31 g (1 oz) dried Tamarind
125 ml (1/2 cup) water
1 tsp corn starch
Sugar to taste

1. Add water to Falafel mix to get a uniform dough texture.
2. Let stand for an hour.
3. Make patties about 2.5 cm (1 inch) thick.
4. Heat canola oil in a frying pan at high-medium temperature.
5. Fry the patties to golden brown and crispy.

[To avoid the patties to be too greasy, do not use too much oil. A quick way to economize oil, spray some water and cover the pan with a lid at medium temperature in the middle of frying process. Remove the lid and continue to brown the patties at the end.]

Tamarind Dip

1. Boil water with Tamarind
2. Add sugar
3. Mix corn starch and water and put the mixture in the Tamarind sauce/dip.
4. Remove from heat and serve.

Home Made Falafel Mix Recipe

1 cup dried chickpeas or 16 oz can of chickpeas
2 tbsp wheat flour
1/4 cup corn meal [optional]
1 large onion, chopped
2 cloves of garlic, chopped
3 tbsp of fresh parsley, chopped
1 tsp coriander
1 tsp cumin


A quick snack of King Oyster Mushroom

 One stalk (10 cm or 4 inch) of King Oyster Mushroom
Vegetable or Canola oil
Veggie seasonings, such as "Mrs. Dash"
Grounded black pepper (optional)

1. Cut the stalk into 0.5 cm (3/8 in) slices.
2. Heat some cooking oil on a pan over high medium heat.
3. Brown the mushroom to a golden colour.
4. Toss the slices with seasonings and pepper.
5. Serve the slices hot.

Notes - King Oyster Mushroom

The mushroom is also called King Trumpet Mushroom, scientifically "Pleurotus eryngii" and originally from the Mediterranean region. In 1993, a new cultivated technique was introduced into Japan and has now made the mushroom popular in other oriental countries. The mushroom has a thick, white stem and a small tan-brown cap; the stem is very meaty and springy like abalone. In North America, it has been expensive at $20 a pound but now goes to about $5 a pound.

Sauté Portobello Mushroom


Quick Pan-fried Tofu Sandwich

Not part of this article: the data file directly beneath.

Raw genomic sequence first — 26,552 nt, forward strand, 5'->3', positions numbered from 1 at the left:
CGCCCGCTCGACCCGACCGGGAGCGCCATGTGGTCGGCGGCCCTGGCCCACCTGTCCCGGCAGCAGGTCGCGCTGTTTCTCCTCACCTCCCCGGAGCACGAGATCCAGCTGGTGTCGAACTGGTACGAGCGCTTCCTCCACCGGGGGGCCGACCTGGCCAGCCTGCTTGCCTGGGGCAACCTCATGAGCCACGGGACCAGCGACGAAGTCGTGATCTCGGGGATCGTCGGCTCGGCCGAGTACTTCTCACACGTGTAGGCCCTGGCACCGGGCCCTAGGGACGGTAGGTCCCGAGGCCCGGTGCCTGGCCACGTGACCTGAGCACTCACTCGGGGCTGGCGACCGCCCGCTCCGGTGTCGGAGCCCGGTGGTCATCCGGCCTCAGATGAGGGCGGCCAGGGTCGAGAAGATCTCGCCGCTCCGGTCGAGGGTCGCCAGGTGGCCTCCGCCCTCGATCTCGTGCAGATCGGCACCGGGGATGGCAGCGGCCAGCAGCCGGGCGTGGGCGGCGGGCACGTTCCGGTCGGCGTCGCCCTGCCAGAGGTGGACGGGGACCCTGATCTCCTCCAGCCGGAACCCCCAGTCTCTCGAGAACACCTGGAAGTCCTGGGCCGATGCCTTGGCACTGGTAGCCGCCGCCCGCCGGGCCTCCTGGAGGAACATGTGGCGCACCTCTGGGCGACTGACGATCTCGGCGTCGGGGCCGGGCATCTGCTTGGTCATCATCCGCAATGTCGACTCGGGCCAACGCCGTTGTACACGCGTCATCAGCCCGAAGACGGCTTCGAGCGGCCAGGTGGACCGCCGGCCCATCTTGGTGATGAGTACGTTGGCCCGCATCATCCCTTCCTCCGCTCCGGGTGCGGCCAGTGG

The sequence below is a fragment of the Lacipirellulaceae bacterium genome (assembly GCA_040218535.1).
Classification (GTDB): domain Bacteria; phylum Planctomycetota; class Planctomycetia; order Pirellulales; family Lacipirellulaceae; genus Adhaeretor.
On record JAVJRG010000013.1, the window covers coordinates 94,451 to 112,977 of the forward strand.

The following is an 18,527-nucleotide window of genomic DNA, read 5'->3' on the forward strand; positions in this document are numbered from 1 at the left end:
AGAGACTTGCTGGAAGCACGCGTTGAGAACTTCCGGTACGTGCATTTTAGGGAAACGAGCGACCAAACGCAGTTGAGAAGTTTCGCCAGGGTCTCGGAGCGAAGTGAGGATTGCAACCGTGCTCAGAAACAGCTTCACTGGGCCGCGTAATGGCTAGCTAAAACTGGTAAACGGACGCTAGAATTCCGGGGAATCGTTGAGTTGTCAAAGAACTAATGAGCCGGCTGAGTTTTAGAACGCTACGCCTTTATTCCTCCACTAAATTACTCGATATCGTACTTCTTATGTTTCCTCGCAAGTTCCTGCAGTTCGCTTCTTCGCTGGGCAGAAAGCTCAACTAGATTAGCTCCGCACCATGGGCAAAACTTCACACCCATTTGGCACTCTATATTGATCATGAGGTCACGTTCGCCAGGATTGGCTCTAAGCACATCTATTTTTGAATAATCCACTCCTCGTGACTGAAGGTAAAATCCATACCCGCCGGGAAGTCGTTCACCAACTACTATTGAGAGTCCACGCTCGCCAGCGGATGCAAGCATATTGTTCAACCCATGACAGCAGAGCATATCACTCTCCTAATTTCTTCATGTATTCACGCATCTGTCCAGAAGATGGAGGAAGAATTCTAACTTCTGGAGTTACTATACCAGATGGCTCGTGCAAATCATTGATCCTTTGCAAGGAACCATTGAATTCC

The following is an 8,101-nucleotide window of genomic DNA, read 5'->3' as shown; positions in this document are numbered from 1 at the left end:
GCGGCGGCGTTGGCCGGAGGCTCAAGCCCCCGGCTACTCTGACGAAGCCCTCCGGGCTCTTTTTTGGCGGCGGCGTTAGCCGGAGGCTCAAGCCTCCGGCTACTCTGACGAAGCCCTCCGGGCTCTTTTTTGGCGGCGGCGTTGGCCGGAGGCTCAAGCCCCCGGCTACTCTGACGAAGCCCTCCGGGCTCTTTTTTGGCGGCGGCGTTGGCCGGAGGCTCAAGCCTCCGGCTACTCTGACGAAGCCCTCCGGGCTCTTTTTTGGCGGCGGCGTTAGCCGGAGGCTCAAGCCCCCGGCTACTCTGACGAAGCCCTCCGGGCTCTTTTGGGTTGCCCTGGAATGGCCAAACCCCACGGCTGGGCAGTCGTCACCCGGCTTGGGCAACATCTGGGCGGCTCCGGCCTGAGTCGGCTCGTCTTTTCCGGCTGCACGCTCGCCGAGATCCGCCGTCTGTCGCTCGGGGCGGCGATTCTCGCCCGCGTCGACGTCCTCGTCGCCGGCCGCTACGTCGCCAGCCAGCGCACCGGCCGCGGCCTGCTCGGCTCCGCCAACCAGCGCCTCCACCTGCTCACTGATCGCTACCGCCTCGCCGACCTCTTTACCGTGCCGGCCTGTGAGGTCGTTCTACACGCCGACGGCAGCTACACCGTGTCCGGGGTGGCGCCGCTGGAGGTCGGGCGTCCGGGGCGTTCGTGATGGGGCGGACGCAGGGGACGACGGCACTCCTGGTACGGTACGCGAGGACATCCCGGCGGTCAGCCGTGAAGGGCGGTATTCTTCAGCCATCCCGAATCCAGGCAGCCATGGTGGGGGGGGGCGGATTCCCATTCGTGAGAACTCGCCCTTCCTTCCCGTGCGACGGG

Extra Firm Tofu (a 350g package, 7x13x4.5cm, made by Sunrise, Vancouver, B.C., Canada)
Regular Soy Sauce
or Dark Soy Sauce
or Barbecue Sauce

Options: lettuce, mayonnaise, pickles, etc.

Preparation Time: Less than 15 minutes.

1. Cut the Tofu into slices of about 1/4 inch (0.5cm) thickness.
2. Pour oil in a pan and fry the Tofu over medium-high heat.
3. When the Tofu turns lightly brown, spread the soy sauce or barbecue sauce on the Tofu.
4. After one side is brown, turn over the Tofu and do the same.
5. Place the Tofu on the bread. Serve with lettuce and mayonnaise.

Left: Tofu with soy sauce (left) & barbecue sauce (right)           Right: Sandwich of Tofu with barbecue sauce


Pan-fried Shanghai's Gluten

 2 pcs/200g . . . . . . Shanghai's gluten sausage (from Chinese Food Store that sells frozen food)
2 small onions 3 tbsp/45 ml . . . . . vegetable oil
3 tbsp/12 ml . . . . . soy sauce
salt and pepper
cooked/drained peas, carrots, and baked potato wedges (optional)

1. Cut the sausage into slices of 1/4 inch 0.5cm) thickness; alternatively cut lengthwise.
2. Pour oil in a pan and heat the pan over medium-high heat.
3. Fry the cut onions in the pan before the glutens.
4. Pour one half of the soy sauce over the slices. Turn them over and pour in the rest of the soy sauce.
5. Stir and season the slices with salt and pepper to taste.

Serve the gluten slices with cooked peas and baked potato wedges or the other side-dishes. Makes 1 serving.

Making of Cantonese Glutens

Make a dough similar to preparing a dough for bread, except glutinous wheat flour is used. You may buy the flour in a health food store selling cereals and beans in bulk. Also, do not need to use baking soda or powder. After the dough is made, put it in a large bowl of water. Knead the dough to squeeze the starch part of the dough fabric. Wash the dough under running clear water. Repeat the kneading and washing until the milky water become clear from the dough. The remaining structure of the dough is a different type of spongy glutens.

Gluten sausage is a traditional food made by the Shanghainese for decades. The making procedure is different, but the the ingredient is mainly glutinous flour and water.

Creamy Pumpkin Soup

4 cups/1 L . . . . . . . water
1.5 cup/350 ml . . . pure pumpkin pulp (canned)
2 tbsp/30 ml . . . . . coconut milk powder
2 tbsp/30 ml . . . . . skim-milk powder
2-3 cloves . . . . . . . chopped garlic
1 tbsp/4 ml . . . . . . olive oil
1 cube vegetable stock
ground black pepper, salt, and sugar
parsley/croutons (optional)

Grease the bottom of a large saucepan with vegetable/olive oil. Put 2-3 cloves of chopped garlic in the saucepan. Heat the garlic to light golden brown. Pour 4 cups of water in the saucepan and add one vegetable stock cube. Stir in about 1.5 cup of canned pumpkin pulp. Boil the pumpkin over medium heat. Dissolve the coconut milk and the skim-milk powder in 2/3 cup of water. Pour the milk into the boiled pumpkin. Season with pepper, sugar and salt. Heat gently for a few minutes. Garnish with parsley or croutons. Makes 2 servings